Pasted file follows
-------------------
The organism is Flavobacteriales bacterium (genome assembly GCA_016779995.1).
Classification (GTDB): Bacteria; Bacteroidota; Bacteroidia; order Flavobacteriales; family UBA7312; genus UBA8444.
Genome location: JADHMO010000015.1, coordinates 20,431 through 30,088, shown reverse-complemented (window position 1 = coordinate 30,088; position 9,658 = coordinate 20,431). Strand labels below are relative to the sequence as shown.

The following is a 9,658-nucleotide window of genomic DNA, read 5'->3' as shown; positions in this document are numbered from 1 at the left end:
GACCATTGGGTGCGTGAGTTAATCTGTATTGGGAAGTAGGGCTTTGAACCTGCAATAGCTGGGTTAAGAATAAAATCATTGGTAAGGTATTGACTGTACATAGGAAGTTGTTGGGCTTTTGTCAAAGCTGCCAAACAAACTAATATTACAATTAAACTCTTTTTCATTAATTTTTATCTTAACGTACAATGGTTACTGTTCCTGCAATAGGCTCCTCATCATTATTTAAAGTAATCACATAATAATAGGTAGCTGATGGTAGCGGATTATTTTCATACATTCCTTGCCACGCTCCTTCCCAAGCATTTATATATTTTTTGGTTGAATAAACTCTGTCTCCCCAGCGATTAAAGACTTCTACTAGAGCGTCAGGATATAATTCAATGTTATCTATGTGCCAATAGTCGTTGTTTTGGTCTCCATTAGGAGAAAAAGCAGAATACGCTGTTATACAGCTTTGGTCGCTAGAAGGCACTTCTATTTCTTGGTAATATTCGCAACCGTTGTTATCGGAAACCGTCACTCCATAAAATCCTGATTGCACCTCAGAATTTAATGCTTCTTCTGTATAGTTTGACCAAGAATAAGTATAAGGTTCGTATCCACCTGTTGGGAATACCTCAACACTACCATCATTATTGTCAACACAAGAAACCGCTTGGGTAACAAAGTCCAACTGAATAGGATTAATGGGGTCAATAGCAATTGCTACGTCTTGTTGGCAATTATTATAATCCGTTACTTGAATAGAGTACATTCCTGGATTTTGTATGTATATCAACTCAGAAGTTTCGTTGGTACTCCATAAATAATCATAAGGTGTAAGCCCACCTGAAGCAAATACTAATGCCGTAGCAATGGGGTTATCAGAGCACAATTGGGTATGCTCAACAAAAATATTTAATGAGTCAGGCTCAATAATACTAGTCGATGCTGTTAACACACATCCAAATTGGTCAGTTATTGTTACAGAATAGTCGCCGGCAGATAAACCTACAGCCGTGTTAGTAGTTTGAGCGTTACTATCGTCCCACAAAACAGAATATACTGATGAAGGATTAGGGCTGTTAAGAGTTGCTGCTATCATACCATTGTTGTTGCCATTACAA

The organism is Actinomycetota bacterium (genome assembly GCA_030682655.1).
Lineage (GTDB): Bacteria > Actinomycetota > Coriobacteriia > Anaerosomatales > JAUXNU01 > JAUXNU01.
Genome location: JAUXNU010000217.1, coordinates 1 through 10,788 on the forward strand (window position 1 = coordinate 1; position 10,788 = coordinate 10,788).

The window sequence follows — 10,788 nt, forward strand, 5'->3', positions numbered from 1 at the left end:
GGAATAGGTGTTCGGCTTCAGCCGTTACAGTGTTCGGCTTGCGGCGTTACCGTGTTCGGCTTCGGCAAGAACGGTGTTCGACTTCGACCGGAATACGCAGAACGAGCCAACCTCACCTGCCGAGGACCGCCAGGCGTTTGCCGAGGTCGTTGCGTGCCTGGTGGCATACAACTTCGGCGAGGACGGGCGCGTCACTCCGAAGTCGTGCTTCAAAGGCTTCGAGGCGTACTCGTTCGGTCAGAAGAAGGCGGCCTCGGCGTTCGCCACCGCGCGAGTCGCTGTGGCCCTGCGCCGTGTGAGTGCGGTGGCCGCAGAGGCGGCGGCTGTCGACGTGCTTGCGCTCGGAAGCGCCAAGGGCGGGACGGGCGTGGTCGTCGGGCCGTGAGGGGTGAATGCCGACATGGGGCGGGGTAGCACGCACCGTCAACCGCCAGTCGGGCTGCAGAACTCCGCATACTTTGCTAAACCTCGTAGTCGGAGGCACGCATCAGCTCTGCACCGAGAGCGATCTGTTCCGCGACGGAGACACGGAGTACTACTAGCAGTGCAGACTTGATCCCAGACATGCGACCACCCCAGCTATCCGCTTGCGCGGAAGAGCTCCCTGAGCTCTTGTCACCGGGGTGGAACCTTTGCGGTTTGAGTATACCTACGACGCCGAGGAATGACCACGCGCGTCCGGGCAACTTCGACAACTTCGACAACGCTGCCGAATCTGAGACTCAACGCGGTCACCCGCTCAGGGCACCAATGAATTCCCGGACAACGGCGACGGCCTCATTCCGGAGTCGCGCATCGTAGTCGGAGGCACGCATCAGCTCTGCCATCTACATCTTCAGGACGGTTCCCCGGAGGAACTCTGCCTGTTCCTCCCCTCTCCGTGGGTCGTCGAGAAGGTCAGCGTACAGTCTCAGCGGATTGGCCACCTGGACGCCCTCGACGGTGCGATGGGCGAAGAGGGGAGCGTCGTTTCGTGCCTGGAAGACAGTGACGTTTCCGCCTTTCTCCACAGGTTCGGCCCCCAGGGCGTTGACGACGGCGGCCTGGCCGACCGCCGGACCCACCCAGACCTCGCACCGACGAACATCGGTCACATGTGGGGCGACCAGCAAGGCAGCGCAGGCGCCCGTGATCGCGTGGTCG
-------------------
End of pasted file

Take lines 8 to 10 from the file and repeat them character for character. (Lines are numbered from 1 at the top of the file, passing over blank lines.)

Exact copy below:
Genome location: JAUXNU010000217.1, coordinates 1 through 10,788 on the forward strand (window position 1 = coordinate 1; position 10,788 = coordinate 10,788).

The window sequence follows — 10,788 nt, forward strand, 5'->3', positions numbered from 1 at the left end:
GGAATAGGTGTTCGGCTTCAGCCGTTACAGTGTTCGGCTTGCGGCGTTACCGTGTTCGGCTTCGGCAAGAACGGTGTTCGACTTCGACCGGAATACGCAGAACGAGCCAACCTCACCTGCCGAGGACCGCCAGGCGTTTGCCGAGGTCGTTGCGTGCCTGGTGGCATACAACTTCGGCGAGGACGGGCGCGTCACTCCGAAGTCGTGCTTCAAAGGCTTCGAGGCGTACTCGTTCGGTCAGAAGAAGGCGGCCTCGGCGTTCGCCACCGCGCGAGTCGCTGTGGCCCTGCGCCGTGTGAGTGCGGTGGCCGCAGAGGCGGCGGCTGTCGACGTGCTTGCGCTCGGAAGCGCCAAGGGCGGGACGGGCGTGGTCGTCGGGCCGTGAGGGGTGAATGCCGACATGGGGCGGGGTAGCACGCACCGTCAACCGCCAGTCGGGCTGCAGAACTCCGCATACTTTGCTAAACCTCGTAGTCGGAGGCACGCATCAGCTCTGCACCGAGAGCGATCTGTTCCGCGACGGAGACACGGAGTACTACTAGCAGTGCAGACTTGATCCCAGACATGCGACCACCCCAGCTATCCGCTTGCGCGGAAGAGCTCCCTGAGCTCTTGTCACCGGGGTGGAACCTTTGCGGTTTGAGTATACCTACGACGCCGAGGAATGACCACGCGCGTCCGGGCAACTTCGACAACTTCGACAACGCTGCCGAATCTGAGACTCAACGCGGTCACCCGCTCAGGGCACCAATGAATTCCCGGACAACGGCGACGGCCTCATTCCGGAGTCGCGCATCGTAGTCGGAGGCACGCATCAGCTCTGCCATCTACATCTTCAGGACGGTTCCCCGGAGGAACTCTGCCTGTTCCTCCCCTCTCCGTGGGTCGTCGAGAAGGTCAGCGTACAGTCTCAGCGGATTGGCCACCTGGACGCCCTCGACGGTGCGATGGGCGAAGAGGGGAGCGTCGTTTCGTGCCTGGAAGACAGTGACGTTTCCGCCTTTCTCCACAGGTTCGGCCCCCAGGGCGTTGACGACGGCGGCCTGGCCGACCGCCGGACCCACCCAGACCTCGCACCGACGAACATCGGTCACATGTGGGGCGACCAGCAAGGCAGCGCAGGCGCCCGTGATCGCGTGGTCG